A Pakistani man who was convicted of killing a cleric in 2002 can be executed [judgment, PDF], according to the Supreme Court of Pakistan [official website] Friday, despite having been diagnosed with schizophrenia. The court stayed the execution [press release] of Imdad Ali last October as his wife, Safia Bano, appealed the conviction on the grounds that he required treatment in order to be mentally competent and prepare a will before his execution. Relying on precedent from a 1988 ruling [judgment] of the Supreme Court in neighboring India, the Pakistani court determined that schizophrenia “was not a permanent mental disorder.” Four experts from the UN Office of the High Commissioner for Human Rights [official website] urged [statement] Pakistani authorities not to execute Ali, and to retry him “in compliance with international standards” regarding mental illness.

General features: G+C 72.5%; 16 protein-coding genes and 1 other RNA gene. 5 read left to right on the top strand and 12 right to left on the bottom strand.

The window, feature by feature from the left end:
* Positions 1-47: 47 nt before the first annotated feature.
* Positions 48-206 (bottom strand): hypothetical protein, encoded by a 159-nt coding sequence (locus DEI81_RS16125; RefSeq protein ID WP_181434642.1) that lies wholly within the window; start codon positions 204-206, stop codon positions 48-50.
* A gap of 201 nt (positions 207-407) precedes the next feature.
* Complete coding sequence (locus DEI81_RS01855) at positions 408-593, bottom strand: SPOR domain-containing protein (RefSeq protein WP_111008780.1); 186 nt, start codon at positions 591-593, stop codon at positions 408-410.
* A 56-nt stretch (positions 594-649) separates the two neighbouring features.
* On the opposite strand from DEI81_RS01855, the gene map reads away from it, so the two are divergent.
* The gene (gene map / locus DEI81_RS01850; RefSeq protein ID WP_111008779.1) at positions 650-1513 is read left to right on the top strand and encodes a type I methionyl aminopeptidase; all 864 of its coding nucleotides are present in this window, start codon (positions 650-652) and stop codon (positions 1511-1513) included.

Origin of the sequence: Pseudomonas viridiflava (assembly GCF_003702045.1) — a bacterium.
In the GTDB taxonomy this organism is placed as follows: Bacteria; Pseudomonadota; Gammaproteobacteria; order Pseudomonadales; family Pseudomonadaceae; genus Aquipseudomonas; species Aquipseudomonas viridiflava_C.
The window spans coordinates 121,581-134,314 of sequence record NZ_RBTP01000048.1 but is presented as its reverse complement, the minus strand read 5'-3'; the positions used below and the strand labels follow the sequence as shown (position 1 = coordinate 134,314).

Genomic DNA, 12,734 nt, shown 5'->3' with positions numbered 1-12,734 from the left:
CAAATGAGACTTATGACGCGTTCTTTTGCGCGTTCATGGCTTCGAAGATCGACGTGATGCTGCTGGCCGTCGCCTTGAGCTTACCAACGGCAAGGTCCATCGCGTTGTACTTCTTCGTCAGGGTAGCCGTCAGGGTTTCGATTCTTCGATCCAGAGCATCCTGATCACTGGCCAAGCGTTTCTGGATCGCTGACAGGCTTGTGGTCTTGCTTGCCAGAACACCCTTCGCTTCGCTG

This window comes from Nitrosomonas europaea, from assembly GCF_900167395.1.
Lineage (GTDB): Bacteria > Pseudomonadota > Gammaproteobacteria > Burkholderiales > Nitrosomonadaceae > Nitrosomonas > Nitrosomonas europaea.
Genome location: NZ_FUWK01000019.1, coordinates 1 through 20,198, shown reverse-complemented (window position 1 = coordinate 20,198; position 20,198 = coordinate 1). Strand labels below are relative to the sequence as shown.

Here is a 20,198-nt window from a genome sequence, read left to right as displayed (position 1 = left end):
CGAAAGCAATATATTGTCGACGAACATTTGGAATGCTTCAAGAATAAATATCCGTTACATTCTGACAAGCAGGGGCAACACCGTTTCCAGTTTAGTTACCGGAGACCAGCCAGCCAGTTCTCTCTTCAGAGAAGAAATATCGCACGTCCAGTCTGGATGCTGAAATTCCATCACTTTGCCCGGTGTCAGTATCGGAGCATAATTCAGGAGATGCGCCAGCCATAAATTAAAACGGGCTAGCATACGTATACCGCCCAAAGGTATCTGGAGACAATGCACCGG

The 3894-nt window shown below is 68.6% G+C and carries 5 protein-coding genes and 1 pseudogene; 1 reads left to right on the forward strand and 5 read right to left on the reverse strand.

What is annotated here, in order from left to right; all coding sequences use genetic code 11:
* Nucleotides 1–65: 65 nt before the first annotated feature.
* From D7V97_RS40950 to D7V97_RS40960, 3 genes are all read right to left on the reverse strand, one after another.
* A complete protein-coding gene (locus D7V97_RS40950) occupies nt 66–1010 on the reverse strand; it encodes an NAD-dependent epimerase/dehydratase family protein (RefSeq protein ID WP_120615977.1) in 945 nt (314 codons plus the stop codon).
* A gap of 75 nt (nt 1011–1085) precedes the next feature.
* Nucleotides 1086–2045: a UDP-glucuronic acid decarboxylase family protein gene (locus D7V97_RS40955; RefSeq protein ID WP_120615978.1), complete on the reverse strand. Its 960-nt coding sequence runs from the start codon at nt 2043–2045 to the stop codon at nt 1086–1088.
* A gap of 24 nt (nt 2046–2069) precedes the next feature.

Human rights and mental health activists have followed this case [JURIST report] closely, noting that Ali could be executed by hanging at anytime unless his case is retried. Capital punishment [JURIST op-ed] remains a controversial issue in Pakistan as well as worldwide. In October the US Supreme Court vacated [JURIST report] the death sentence of an Oklahoma man convicted of killing his girlfriend and her two children in a case where the trial judge permitted family members to recommend the sentence to the jury. Earlier that month, a group of UN human rights experts spoke on the subject of the death penalty and terrorism, calling the death penalty ineffective [JURIST report], and often times illegal, in deterring to terrorism.